Asthma is a lifelong lung disease that can make it hard to breathe. When someone has asthma, their airways (tubes that carry air in and out of the lungs) are sensitive and can overreact to triggers (irritating things) that are inhaled. Airways overreact by swelling, making excess mucus, and tightening the muscles that wrap around the airways, making it hard to breathe. Common symptoms are chest tightness, wheezing, cough, irritability, fussiness, tiredness and breathing faster.

Asthma is treated with medicine to help you breathe easier.

Controller medicines

  • Prevent asthma symptoms by reducing the swelling in your airways.
  • Important to take every day, even if feeling okay.
  • Can take a few weeks to work.

Quick relief (rescue) medicines

  • Relieves asthma symptoms by relaxing the muscles and opening your airway.
  • Important to take when symptoms first appear (i.e., cough) or before encountering a known trigger (exercise).
  • Works fast, but only lasts a few hours.

Asthma that is not well controlled can lead to:

  • Unexpected missed school or work
  • Difficulty exercising and sleeping
  • Emergency room or urgent care visits
  • In extreme cases, death

Ways to take charge of your asthma:

  • Consult your child’s asthma action plan provided by your provider. Keep a copy at home, at school and wherever your child spends a lot of time. If you do not have an asthma action plan, please talk with your provider.
    • Take your medication as directed in your asthma action plan.
    • Know the early signs of worsening asthma, including a drop in peak flow meter reading
    • Always use a spacer when using a metered dose inhaler (MDI)
  • Maximize inhaler technique. Show your doctor how you use your inhaler and ask for feedback.
  • Keep relief medication close by at all times.
  • Inform all adults caring for your child (i.e. teachers, grandparents) that your child has asthma and review ways to avoid triggers, warning signs and medication plan.
  • Avoid exposure to triggers that can cause an asthma flare up/ asthma attack. Common trigger include:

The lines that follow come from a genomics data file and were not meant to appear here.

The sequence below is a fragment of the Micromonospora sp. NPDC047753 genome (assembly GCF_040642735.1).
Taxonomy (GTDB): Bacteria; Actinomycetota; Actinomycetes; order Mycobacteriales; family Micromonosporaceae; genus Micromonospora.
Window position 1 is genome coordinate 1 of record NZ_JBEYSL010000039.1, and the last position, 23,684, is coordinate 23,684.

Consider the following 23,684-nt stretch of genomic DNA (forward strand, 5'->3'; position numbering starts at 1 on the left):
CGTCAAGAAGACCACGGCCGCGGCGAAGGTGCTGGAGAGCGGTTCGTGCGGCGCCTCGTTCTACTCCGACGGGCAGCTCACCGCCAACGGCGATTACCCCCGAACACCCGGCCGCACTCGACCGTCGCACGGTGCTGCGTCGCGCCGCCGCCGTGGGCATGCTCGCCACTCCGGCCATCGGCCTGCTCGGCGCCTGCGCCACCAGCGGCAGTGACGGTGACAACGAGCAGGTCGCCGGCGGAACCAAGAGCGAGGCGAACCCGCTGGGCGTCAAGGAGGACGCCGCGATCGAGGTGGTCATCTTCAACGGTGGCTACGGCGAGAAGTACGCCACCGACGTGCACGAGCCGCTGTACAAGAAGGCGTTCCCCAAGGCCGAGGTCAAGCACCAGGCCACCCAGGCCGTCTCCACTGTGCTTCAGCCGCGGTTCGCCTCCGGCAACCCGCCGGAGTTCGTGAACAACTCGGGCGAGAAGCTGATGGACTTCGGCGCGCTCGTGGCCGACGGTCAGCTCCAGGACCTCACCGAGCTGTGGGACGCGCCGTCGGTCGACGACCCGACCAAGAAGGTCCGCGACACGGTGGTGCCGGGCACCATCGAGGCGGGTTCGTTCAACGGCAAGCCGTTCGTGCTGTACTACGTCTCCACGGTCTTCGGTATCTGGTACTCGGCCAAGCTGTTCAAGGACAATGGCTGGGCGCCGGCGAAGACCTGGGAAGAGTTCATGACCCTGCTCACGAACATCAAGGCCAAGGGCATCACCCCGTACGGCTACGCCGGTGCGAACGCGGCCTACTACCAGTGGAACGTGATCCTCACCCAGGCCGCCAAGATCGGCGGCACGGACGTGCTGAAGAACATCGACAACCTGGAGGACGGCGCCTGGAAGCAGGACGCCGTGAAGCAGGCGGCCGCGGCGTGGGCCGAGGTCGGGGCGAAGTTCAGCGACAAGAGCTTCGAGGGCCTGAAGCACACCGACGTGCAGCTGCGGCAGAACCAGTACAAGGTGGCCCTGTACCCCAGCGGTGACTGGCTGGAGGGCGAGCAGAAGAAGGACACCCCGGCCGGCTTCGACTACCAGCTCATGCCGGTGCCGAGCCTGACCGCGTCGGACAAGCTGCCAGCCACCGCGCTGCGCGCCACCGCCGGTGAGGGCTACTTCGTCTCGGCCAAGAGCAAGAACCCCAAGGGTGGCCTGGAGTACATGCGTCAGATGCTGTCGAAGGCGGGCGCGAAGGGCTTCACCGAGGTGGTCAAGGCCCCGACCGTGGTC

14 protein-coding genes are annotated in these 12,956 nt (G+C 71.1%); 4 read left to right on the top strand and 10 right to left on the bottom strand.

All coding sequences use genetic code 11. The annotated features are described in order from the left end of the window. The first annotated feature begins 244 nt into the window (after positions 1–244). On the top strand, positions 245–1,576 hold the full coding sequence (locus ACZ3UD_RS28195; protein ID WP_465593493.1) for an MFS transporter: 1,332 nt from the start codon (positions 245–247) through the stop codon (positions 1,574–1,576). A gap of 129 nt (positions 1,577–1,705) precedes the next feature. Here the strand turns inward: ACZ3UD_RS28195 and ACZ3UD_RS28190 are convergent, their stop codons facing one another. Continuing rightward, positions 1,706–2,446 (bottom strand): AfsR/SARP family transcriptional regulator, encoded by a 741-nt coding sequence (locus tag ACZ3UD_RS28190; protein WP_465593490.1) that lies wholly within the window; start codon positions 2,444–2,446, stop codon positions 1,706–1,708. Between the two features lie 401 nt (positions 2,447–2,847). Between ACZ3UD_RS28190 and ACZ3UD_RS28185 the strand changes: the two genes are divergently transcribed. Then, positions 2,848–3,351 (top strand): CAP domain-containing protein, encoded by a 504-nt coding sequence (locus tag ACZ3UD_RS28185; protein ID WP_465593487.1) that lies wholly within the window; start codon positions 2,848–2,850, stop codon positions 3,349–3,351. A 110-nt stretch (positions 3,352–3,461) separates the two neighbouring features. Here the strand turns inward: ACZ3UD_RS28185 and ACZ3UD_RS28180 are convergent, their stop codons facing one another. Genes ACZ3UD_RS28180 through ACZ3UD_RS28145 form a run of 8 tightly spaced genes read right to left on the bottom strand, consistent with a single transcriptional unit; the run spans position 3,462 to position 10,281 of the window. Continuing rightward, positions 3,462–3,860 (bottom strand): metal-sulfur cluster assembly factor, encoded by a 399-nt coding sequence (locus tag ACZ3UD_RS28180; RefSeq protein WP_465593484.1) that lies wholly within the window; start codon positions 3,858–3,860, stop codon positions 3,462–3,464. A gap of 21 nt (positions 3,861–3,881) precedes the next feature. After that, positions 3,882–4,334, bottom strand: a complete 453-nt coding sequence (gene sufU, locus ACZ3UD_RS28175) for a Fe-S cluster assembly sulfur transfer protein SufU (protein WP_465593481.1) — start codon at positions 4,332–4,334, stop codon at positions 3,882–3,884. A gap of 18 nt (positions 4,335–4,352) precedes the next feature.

• Smoke, including incense/candles, vaping, marijuana and tobacco (Quit Smoking and Vaping Resources)
    • Dust mites
    • Pets with fur or feathers
    • Strong smells - such as perfume, nail polish, air fresheners, cleaning products
    • Air pollution - Check air quality index
    • Mold
    • Weather - cold air, season changes, humidity, pollen
    • Pests, such as cockroaches and mice
    • Colds and flu
    • Strong emotions
    • Exercise
  • See your doctor regularly (every 3–4 months) – and always within a few days if they have been to an emergency room, urgent care or hospitalized.

Asthma is common and unfortunately can be easy to underestimate the severity of symptoms. Reminder that asthma that is not well controlled can be dangerous, sometimes fatal. 

To help determine if your asthma is well controlled, consider the Rules of Two®. Do you:

  • have asthma symptoms or take a quick-relief inhaler more than two times a week?
  • awaken at night with asthma symptoms more than two times per month?
  • refill a quick-relief inhaler more than two times per year?
  • measure peak flow at less than two times 10 (20%) from baseline with asthma symptoms?
  • take an oral corticosteroid (such as prednisone) more than two times per year to treat asthma flares?

If you answer YES to any of these questions, your asthma may not be well controlled. Please contact your provider to discuss ways to better manage your asthma.

Rules of Two® is a federally registered trademark of Baylor Health Care System.

Home Visits and Case Management

The Department of Health offers free home visits for those who qualify. 

Eligible for our free home visiting program if your child:

  • has moderate or severe asthma
  • is under 19 years old
  • lives in Anne Arundel County
  • gets Medicaid/MCHP or qualifies for Medicaid/MCHP

To refer a child call 410-222-7003, email, or fax a referral form to 410-222-7144.

Additional Resources